Posted by Michael McKee, Chris Whittaker and Erna Soljanin on 21 April 2020
Tagged to Cross Border Payments, FSB, Payments, Technology

On 9 April 2020, the Financial Stability Board (FSB) published a Stage 1 Report (Report) of its project to develop a roadmap to enhance cross-border payments.

Faster, cheaper, more transparent and more inclusive cross-border payment services, including remittances, would have widespread benefits for citizens and economies worldwide, supporting economic growth, international trade, global development and financial inclusion.

The Report provides an assessment of existing arrangements plus the challenges standing in the way of enhancing cross-border payments. The Report was submitted to the G20 Finance Ministers and Central Bank Governors for their virtual meeting on 15 April 2020. Following the virtual meeting, the G20 asked the FSB to continue supporting international cooperation and coordination through information sharing, assessing vulnerabilities, and coordinating on the response to policy issues.


The G20 made enhancement of cross-border payments a priority during the Saudi Arabian Presidency. The G20 asked the FSB to co-ordinate relevant stakeholders through a three-stage process to develop a roadmap to enhance cross-border payments:

  • Assessment (Stage 1): This Report which, in coordination with relevant international organisations and standard-setting bodies, has assessed existing arrangements and challenges.
  • Building Blocks (Stage 2): The Committee on Payments and Market Infrastructures (CPMI) is leading the work on creating building blocks to improve current global cross-border payment arrangements. Stage 2 will set out areas where further public sector work could assist in moving to an improved cross-border payments system and in public goods or removing unnecessary barriers. The CPMI will provide an update to the G20 in July 2020.
  • Roadmap (Stage 3): Building on the previous stages, the FSB will coordinate, with the CPMI and other relevant international organisations and standard-setting bodies, the development of the roadmap. The FSB will report to the G20 on progress and indicative timeframes. The three-stage process will be submitted as a combined report to the G20 in October 2020.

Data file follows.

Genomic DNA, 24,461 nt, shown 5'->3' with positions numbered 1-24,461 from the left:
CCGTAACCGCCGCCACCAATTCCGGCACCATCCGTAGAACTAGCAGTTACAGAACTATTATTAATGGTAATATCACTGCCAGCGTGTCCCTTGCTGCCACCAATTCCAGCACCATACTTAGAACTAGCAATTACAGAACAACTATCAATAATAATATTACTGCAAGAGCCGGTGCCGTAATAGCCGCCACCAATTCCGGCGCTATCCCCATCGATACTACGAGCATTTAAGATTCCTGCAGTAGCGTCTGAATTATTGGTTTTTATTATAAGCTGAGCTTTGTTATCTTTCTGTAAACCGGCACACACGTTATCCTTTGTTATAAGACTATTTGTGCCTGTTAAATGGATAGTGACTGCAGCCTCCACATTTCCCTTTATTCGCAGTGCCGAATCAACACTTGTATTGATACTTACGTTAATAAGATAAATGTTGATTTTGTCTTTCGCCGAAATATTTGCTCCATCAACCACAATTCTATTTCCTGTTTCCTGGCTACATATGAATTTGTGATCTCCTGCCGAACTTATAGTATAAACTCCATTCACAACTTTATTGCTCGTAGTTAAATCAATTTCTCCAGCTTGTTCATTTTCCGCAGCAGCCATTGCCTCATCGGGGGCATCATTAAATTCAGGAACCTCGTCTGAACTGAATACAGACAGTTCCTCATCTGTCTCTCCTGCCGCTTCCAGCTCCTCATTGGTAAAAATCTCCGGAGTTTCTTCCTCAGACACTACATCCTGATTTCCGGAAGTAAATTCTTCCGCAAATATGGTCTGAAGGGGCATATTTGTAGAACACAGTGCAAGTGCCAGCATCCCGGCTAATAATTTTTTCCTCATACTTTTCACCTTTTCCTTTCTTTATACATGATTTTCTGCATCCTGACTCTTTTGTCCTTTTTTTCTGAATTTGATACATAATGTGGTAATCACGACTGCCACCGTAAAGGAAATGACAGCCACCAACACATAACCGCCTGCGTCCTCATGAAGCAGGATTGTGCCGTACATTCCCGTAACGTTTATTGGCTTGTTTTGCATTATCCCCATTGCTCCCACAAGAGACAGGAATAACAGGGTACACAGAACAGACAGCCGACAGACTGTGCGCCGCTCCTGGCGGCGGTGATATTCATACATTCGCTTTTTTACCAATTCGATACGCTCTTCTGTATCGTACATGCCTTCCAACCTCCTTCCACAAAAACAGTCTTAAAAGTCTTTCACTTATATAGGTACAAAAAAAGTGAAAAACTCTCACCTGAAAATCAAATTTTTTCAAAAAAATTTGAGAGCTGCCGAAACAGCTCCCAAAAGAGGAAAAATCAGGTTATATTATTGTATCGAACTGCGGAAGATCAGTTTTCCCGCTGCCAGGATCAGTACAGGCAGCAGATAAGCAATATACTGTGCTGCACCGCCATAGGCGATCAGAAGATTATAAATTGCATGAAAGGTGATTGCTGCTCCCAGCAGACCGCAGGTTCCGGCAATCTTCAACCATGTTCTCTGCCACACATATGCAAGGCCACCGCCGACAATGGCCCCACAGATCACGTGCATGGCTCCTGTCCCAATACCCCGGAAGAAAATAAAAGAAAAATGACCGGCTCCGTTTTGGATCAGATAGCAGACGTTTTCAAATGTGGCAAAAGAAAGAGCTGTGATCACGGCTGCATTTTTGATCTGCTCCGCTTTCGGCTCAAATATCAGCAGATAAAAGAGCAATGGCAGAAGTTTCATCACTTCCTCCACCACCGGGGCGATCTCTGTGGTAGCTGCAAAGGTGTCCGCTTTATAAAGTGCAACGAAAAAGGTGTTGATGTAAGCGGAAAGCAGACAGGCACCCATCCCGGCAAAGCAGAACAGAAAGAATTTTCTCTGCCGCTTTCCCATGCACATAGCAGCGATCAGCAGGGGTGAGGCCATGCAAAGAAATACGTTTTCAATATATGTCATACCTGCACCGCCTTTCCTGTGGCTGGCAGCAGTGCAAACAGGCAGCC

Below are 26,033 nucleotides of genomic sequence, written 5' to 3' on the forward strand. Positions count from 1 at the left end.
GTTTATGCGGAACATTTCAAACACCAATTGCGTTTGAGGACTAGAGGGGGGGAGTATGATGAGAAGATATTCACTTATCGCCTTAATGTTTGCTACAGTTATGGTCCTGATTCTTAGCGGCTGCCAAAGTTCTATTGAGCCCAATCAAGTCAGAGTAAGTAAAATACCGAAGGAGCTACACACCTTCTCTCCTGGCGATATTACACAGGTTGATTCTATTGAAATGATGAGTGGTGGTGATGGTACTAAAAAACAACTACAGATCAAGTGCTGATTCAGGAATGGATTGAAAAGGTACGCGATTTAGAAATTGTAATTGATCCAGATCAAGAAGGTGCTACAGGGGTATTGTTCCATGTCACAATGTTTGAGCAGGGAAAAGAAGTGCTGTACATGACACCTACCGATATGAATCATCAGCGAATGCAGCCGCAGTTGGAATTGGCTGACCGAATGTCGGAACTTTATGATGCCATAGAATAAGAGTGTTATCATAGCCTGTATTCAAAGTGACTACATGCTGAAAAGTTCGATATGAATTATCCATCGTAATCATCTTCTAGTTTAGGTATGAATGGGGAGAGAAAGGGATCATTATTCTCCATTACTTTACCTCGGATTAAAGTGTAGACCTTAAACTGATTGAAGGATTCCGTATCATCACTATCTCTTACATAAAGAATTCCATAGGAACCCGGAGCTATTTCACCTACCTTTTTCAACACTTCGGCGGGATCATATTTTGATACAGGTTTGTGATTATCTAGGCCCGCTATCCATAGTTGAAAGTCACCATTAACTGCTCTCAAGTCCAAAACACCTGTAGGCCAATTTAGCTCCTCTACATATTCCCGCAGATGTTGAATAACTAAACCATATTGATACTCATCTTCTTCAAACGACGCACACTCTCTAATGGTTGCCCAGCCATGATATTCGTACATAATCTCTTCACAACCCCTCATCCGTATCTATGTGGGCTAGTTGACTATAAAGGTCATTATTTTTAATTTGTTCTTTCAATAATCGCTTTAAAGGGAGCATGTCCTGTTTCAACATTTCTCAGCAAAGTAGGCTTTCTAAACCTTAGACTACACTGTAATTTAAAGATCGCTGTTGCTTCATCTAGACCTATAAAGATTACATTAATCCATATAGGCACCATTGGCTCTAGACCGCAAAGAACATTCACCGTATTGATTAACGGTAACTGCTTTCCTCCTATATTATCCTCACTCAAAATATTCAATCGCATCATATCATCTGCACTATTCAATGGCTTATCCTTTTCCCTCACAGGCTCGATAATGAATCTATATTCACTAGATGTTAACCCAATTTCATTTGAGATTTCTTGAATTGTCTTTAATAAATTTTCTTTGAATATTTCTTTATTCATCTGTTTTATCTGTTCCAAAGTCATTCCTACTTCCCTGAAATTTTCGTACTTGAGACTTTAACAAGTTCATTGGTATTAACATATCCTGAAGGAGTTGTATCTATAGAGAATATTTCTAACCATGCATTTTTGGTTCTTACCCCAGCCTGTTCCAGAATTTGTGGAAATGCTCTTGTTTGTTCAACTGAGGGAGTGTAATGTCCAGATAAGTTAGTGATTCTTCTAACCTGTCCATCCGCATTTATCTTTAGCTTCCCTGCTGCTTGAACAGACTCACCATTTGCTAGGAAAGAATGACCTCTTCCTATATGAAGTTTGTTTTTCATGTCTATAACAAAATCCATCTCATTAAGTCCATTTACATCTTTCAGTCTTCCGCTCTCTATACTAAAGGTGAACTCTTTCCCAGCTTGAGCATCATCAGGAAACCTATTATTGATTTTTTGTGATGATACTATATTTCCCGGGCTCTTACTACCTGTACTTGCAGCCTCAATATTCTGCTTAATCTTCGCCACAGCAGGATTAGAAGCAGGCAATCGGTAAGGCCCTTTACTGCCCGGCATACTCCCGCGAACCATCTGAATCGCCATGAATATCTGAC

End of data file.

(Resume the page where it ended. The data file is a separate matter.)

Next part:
The Report

The Report highlights the many challenges faced by cross-border payments as well as opportunities of enhancement including:

  • cross-border payments are often perceived to face challenges of high costs, low speed, limited access and insufficient transparency;
  • fragmented data standards;
  • lack of interoperability between systems;
  • complexities in meeting compliance requirements, including for anti-money laundering and countering the financing of terrorism (AML/CFT), and data protection purposes;
  • different operating hours across different time zones;
  • outdated legacy technology platforms;
  • the length of the transaction chain increases costs and delays;
  • high cost barriers to entry which further weakens competition; and
  • the introduction of new innovative technologies could involve new risks.

The FSB recommends that the roadmap for enhancing cross-border payments should include a variety of approaches and time horizons as well as input from the public and private sectors. While the roadmap may indicate different possible routes, all need to meet minimum standards of safety and soundness. For instance, there should be no compromise in meeting minimum international standards for safe and sound payment systems, prudential supervision and AML/CFT compliance. This means that a minimum threshold of safeguards, and associated friction, is necessary for cross-border payments.

The Report concludes with areas of focus for enhancements to cross-border payments under four broad categories: (1) operational improvement of payment infrastructures; (2) standardisation of data and market practice; (3) legal, regulatory and oversight framework; and (4) progress monitoring and information sharing.

The authors

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